Scaffolding an Authentic Reading Community with Multiple Copies in our Classroom Libraries

As the school year gets off to a great start, I am thinking about how I am going to build an authentic community of readers. My goal is that my students will be as independent and engaged as possible, which means I have to step out of the way and make room for them to do their thing. I’ll scaffold along the way, but I am hoping that they take ownership and come up with their own ideas.

Building an authentic reading community is our goal. I had a few students last year who decided to read books in a partnership, and they ended up having a great time. They read, talked, laughed, and ended up enjoying their books, I think more than if they had been reading alone. It’s always more fun with a friend.

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This memory of last year got me thinking about how to encourage this type of partnership without requiring it.

I realized that I purchased lots of multiple copies of the same titles for my classroom library, and I can simply make the suggestion. Students have asked for multiple copies of the same book before, so if I place them in my classroom library strategically, maybe they will take the bait…

So I rearranged a few books and remain hopeful…

 

I reorganized a few of the books in our contemporary fiction section and went from there…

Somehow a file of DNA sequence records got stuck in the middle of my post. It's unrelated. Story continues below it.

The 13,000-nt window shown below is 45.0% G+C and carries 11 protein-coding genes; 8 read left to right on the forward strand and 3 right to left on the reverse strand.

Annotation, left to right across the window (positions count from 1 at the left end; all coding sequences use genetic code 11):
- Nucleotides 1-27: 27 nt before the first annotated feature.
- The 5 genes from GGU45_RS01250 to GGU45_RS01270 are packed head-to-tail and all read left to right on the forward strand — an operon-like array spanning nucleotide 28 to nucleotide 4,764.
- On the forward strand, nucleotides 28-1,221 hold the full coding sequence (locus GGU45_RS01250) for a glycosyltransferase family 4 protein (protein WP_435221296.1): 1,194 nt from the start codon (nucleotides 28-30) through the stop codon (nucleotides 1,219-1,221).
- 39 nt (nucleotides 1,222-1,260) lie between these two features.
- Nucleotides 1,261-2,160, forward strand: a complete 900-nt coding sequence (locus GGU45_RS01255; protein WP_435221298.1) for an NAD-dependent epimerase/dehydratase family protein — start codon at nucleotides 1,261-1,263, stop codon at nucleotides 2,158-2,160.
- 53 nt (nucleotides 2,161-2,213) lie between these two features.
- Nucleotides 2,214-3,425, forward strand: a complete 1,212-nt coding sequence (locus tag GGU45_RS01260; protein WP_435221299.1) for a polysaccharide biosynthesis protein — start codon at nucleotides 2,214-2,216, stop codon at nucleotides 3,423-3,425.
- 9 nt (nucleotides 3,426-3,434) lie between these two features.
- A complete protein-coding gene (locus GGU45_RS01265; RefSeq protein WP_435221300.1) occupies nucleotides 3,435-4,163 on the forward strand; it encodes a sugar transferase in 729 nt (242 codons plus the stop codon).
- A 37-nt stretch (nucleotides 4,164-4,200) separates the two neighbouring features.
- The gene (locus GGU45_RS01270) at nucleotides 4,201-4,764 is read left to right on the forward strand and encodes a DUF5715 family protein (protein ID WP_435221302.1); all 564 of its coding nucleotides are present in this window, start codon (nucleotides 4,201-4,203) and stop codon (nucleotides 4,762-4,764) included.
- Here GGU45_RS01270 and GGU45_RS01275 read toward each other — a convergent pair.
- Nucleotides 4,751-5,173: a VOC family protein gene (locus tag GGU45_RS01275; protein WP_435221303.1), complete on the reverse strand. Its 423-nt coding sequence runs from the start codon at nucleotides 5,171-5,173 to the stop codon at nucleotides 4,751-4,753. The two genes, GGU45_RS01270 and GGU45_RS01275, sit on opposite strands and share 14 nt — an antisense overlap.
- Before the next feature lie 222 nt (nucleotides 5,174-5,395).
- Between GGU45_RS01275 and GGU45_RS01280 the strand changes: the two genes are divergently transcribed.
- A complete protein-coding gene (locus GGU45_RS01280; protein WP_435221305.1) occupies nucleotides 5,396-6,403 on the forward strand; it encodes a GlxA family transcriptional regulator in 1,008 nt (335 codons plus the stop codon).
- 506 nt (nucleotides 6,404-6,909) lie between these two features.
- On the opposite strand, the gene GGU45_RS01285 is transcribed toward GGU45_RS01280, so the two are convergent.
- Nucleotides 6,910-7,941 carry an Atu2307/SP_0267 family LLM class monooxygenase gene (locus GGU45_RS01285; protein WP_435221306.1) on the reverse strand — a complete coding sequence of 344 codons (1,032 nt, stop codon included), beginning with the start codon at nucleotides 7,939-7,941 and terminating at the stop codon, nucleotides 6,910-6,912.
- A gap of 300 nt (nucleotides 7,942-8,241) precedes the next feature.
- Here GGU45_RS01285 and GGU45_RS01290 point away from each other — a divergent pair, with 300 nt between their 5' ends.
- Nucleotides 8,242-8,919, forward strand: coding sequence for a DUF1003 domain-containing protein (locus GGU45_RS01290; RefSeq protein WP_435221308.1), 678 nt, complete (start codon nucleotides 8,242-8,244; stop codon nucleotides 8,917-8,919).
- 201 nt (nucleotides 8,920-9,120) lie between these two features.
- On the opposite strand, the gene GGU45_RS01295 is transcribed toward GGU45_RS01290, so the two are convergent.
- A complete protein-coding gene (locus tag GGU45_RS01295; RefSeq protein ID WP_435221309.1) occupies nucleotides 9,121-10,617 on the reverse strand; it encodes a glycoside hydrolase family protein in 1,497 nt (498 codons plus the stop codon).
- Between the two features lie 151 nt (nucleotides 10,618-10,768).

Many of the doubles (and triples, etc) that are in the classroom library have already been checked out, but the ones that are left I shelved together with the suggestion that students might pick them up with a friend.

 

Last week our department invited all students to tour each others’ libraries, and as a result of that activity, three of my students decided to read Butter together. These books were all in different classrooms, but these students decided to read the same book anyway. It gives me hope that when I intentionally place books next to the suggestion of reading with a friend, they will start to read together.

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I’m looking forward to seeing how my students decide to move forward with this suggestion, and I’m hopeful because I’ve seen it happen before.

How do you encourage your readers to read together?

Julie has been teaching secondary language arts for twenty years, spending the first fifteen in rural Central Oregon,  four in Amman, Jordan, and the most recent school year in Managua, Nicaragua. 

Follow her on twitter @SwinehartJulie

 

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